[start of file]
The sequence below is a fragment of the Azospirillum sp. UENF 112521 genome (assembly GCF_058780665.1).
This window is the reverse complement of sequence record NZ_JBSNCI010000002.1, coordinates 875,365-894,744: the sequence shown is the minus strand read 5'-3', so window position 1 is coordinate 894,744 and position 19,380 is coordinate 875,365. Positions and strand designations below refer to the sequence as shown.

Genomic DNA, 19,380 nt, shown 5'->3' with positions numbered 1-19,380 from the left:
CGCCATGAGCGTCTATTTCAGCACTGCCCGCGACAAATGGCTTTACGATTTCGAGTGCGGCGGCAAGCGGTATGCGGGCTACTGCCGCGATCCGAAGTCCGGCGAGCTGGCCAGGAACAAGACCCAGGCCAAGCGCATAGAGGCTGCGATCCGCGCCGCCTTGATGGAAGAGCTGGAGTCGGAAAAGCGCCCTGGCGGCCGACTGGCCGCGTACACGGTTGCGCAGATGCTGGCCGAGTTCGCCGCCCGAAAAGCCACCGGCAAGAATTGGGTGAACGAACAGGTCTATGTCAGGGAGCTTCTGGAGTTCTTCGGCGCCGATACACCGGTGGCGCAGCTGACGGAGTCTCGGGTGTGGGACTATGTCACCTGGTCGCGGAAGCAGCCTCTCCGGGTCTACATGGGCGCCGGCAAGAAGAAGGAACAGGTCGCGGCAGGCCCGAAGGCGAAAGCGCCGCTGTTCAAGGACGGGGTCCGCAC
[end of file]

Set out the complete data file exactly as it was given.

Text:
The sequence below is a fragment of the Azospirillum sp. UENF 112521 genome (assembly GCF_058780665.1).
This window is the reverse complement of sequence record NZ_JBSNCI010000002.1, coordinates 875,365-894,744: the sequence shown is the minus strand read 5'-3', so window position 1 is coordinate 894,744 and position 19,380 is coordinate 875,365. Positions and strand designations below refer to the sequence as shown.

Genomic DNA, 19,380 nt, shown 5'->3' with positions numbered 1-19,380 from the left:
CGCCATGAGCGTCTATTTCAGCACTGCCCGCGACAAATGGCTTTACGATTTCGAGTGCGGCGGCAAGCGGTATGCGGGCTACTGCCGCGATCCGAAGTCCGGCGAGCTGGCCAGGAACAAGACCCAGGCCAAGCGCATAGAGGCTGCGATCCGCGCCGCCTTGATGGAAGAGCTGGAGTCGGAAAAGCGCCCTGGCGGCCGACTGGCCGCGTACACGGTTGCGCAGATGCTGGCCGAGTTCGCCGCCCGAAAAGCCACCGGCAAGAATTGGGTGAACGAACAGGTCTATGTCAGGGAGCTTCTGGAGTTCTTCGGCGCCGATACACCGGTGGCGCAGCTGACGGAGTCTCGGGTGTGGGACTATGTCACCTGGTCGCGGAAGCAGCCTCTCCGGGTCTACATGGGCGCCGGCAAGAAGAAGGAACAGGTCGCGGCAGGCCCGAAGGCGAAAGCGCCGCTGTTCAAGGACGGGGTCCGCAC